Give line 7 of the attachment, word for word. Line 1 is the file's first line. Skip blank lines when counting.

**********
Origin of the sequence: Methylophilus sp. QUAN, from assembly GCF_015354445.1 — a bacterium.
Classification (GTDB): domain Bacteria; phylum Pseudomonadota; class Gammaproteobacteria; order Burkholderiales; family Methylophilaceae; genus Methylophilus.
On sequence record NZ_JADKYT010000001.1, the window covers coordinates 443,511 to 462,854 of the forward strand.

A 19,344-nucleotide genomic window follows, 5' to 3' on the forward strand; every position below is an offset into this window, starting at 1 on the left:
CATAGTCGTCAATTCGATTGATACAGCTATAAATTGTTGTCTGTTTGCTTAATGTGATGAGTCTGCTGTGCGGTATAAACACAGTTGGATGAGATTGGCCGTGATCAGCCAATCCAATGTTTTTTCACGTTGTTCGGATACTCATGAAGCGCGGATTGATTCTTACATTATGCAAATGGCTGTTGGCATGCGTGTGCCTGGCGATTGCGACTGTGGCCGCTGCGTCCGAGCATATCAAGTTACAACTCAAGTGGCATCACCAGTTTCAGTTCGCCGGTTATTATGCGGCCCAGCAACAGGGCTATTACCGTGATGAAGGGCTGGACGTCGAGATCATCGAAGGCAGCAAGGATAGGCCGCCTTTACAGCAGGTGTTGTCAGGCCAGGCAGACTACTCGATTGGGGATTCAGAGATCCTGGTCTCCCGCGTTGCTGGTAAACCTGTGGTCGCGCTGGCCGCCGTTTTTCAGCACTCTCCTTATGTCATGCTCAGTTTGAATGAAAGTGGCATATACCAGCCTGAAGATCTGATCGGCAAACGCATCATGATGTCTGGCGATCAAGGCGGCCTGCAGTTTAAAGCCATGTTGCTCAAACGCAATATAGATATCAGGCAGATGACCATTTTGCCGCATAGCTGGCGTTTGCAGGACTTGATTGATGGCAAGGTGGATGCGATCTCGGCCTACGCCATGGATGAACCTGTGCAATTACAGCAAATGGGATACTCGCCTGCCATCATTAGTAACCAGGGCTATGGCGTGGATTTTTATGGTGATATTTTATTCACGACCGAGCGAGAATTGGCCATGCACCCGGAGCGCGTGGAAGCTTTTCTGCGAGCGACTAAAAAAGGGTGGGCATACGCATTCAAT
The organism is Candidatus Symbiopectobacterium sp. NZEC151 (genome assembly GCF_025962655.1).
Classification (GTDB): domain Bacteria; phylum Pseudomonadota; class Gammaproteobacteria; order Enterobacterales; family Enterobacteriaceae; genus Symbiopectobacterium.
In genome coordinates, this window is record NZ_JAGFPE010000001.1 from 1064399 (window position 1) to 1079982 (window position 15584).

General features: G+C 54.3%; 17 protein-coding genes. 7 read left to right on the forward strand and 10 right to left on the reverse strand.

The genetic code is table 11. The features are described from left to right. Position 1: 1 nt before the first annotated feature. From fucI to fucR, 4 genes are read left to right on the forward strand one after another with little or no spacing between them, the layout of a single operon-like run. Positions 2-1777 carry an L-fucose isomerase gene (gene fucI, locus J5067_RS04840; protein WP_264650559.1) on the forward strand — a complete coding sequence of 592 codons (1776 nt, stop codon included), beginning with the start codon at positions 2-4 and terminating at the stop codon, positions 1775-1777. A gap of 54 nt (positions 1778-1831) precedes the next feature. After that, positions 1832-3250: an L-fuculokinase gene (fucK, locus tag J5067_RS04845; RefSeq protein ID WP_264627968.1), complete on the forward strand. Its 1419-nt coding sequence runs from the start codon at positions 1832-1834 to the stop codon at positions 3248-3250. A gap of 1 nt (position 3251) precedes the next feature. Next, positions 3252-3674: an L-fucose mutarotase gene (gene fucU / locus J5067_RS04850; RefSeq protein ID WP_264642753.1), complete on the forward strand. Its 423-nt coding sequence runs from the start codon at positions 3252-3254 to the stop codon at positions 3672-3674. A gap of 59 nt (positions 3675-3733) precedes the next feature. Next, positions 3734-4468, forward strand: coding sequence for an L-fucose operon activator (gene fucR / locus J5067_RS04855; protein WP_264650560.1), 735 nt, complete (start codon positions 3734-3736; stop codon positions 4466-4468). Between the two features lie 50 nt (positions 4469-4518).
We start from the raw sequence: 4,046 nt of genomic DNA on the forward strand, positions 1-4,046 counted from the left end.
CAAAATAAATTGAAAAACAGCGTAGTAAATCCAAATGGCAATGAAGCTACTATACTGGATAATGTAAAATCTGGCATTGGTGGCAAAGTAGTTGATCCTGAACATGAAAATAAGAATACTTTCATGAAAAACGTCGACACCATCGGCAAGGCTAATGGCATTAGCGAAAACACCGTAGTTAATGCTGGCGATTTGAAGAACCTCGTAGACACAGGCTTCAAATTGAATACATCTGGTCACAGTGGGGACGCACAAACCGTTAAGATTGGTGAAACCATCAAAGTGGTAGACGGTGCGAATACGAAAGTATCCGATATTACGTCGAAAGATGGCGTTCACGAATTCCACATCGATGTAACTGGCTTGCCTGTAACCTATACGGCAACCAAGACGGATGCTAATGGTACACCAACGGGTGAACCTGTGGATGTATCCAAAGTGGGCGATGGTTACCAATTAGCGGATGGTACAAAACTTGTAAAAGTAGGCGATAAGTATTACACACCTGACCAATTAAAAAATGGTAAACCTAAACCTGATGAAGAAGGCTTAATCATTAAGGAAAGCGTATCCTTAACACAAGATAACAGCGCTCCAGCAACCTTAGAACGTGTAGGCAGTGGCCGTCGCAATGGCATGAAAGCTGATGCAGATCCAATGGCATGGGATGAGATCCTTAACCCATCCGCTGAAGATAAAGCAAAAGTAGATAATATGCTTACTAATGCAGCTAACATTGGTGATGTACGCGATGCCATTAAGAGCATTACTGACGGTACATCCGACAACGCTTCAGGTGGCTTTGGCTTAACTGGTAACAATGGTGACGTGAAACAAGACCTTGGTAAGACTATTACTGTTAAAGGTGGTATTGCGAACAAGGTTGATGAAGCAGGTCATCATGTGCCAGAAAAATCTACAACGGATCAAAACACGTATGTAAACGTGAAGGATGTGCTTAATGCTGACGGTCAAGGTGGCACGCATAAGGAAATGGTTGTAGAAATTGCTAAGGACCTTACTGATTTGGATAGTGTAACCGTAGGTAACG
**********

Classification (GTDB): domain Bacteria; phylum Pseudomonadota; class Gammaproteobacteria; order Enterobacterales; family Enterobacteriaceae; genus Symbiopectobacterium.